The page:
Best Practices Advice From The Bully Pulpit: Court Of Appeal Uses Published Decision To Shame Lawyer When No Legal Malpractice Claim Arose From Bad ConductJul 22, 2021
By Carl I. S. Mueller, Esq., The Maloney Firm, APC
In White v. Molfetta (2021) 64 Cal.App.5th 628, a California Court of Appeal decision filed on May 24, 2021, the court made the unusual choice to publicly and explicitly shame an attorney, writing that the court “cannot condone such laxity on the part of a lawyer toward his client,” and stating the case was “publish [ed] in the hope the embarrassment we [the court] feel about the case can lead to improvement.” While the law within the decision is unremarkable, the purpose of the decision should serve as a reminder to all practitioners of the duties they owe to their clients.
The plaintiff, White, was convicted of multiple crimes, leading to his incarceration. The defendant, Molfetta, was appointed to White’s defense in the underlying criminal trial. After White’s conviction, Molfetta filed a notice of appeal. Another attorney, Morse, represented White on appeal. White’s appeals, all the way through the California Supreme Court, were unsuccessful.
White then wanted to begin a federal habeas corpus petition, and as such wrote to Molfetta to obtain his client file. Molfetta did not respond. White subsequently complained to the Cal. State Bar that Molfetta had failed to turn over the client file, but Molfetta again failed to produce the client file. White then asked the criminal court to order the client file produced, but to no avail. White also proceeded to filing the civil action underlying the appeal, but Molfetta still failed to provide the client file.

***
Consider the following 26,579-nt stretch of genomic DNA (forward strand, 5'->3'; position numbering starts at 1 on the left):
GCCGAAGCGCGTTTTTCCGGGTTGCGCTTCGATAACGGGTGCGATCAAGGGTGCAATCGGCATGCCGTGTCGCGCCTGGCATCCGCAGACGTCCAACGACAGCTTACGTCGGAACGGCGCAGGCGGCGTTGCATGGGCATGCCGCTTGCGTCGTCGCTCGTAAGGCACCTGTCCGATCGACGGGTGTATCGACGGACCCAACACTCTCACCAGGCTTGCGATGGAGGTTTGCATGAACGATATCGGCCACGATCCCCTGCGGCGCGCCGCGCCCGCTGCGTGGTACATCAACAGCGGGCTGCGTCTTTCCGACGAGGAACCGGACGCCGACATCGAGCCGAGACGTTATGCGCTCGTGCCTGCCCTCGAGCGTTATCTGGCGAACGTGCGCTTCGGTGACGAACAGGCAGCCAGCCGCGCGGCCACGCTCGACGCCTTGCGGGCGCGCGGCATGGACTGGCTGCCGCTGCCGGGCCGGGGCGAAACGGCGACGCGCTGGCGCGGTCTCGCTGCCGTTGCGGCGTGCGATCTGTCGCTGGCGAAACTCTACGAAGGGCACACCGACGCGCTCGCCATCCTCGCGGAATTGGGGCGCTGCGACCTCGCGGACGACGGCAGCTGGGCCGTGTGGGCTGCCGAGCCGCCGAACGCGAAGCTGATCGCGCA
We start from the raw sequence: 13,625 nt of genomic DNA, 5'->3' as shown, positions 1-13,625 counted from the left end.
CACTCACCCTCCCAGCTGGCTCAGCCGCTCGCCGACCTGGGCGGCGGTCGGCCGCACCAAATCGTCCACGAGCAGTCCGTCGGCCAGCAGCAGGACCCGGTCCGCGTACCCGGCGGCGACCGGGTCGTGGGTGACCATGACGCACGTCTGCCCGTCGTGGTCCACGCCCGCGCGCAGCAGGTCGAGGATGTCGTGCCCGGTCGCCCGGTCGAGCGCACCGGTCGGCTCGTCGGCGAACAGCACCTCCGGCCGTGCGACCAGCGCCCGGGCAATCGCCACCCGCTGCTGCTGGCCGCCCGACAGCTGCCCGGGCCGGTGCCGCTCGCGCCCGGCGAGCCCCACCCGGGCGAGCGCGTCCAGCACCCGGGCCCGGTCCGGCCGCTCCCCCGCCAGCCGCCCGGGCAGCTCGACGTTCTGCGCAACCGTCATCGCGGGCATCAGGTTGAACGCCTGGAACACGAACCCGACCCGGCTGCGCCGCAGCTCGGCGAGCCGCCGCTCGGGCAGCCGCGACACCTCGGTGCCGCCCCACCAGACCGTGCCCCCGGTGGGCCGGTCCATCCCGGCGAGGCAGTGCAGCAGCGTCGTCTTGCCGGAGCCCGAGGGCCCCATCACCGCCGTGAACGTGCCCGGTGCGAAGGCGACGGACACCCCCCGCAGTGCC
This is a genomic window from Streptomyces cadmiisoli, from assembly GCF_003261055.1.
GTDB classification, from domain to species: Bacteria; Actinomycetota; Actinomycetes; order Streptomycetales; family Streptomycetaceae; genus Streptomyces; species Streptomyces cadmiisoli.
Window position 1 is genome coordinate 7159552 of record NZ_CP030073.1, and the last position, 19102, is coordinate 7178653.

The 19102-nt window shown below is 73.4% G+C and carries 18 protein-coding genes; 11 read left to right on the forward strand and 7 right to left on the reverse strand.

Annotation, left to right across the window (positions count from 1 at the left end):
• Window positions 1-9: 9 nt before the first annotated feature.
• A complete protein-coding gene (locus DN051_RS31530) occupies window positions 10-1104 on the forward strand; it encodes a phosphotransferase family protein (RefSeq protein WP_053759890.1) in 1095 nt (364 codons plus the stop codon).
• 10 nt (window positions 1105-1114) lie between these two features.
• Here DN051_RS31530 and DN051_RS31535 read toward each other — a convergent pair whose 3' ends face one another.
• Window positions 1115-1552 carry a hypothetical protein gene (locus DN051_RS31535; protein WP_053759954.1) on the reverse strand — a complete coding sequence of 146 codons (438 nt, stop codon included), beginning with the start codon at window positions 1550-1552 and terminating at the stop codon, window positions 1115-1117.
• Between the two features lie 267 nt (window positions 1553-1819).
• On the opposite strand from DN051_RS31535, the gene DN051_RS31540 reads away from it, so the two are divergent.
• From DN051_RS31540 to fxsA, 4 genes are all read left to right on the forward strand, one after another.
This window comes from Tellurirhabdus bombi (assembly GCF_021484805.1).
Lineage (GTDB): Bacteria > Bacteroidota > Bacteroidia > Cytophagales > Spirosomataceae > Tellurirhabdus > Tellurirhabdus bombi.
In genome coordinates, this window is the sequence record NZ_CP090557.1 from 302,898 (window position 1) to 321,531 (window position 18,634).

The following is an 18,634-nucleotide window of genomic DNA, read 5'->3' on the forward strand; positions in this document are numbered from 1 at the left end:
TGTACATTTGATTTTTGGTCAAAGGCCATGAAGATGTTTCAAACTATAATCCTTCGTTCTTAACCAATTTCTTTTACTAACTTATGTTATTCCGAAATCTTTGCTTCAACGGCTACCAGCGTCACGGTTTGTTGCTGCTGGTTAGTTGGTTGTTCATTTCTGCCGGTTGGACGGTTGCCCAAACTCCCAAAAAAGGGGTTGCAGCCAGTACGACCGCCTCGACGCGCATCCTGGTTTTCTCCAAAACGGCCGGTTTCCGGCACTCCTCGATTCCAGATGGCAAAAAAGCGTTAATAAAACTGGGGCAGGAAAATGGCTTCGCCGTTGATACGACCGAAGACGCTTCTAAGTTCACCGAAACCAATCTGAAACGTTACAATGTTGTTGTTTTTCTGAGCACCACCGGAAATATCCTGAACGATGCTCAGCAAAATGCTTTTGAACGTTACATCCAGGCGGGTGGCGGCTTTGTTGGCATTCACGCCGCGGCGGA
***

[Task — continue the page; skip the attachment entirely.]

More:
Ultimately, after reneging on his promises and ignoring court orders to hand over White’s client file, Molfetta delivered the client file more than a year after first being asked. However, even though he now had the client file, White failed to timely file his habeas corpus petition.
Based on these facts, the Court dismissed White’s civil case against Molfetta for a few simple reasons:
- a) White’s state court appeals were not affected by Molfetta’s failure to turn over the client file, because neither White or Morse had actually made an explicit request to White to turn over the client file until the state court of appeals process concluded; and
- b) White’s failure to timely pursue his habeas corpus petition in Federal Court meant that Molfetta’s delay in turning over the client file did not cause any harm to White.
In short, there was no liability for Molfetta, despite his clear dereliction in duty to his client, because there was no harm actually caused by his bad acts. But, the court wanted to take the opportunity to impart the following wisdom on attorneys:
We are a profession. Like doctors and ministers and scientists, we have an obligation to perform to the absolute best of our abilities regardless of our own circumstances or those of our client. We owe more than was provided here. But on the facts of this case, the law does not permit a recovery.
However, a better lesson may be that anytime an attorney comes into a case, it is a best practice to send a clear and explicit request to predecessor counsel for the entirety of the client file, pursuant to Cal. Rules of Professional Conduct 1.16. Something successor counsel, Morse, simply did not do.
About the Author:
Carl Mueller is a business litigation attorney that represents clients in all phases of civil litigation. Mr. Mueller’s practice has a focus on attorney-client disputes of all kinds. If you have questions regarding this article contact Carl Mueller at firstname.lastname@example.org.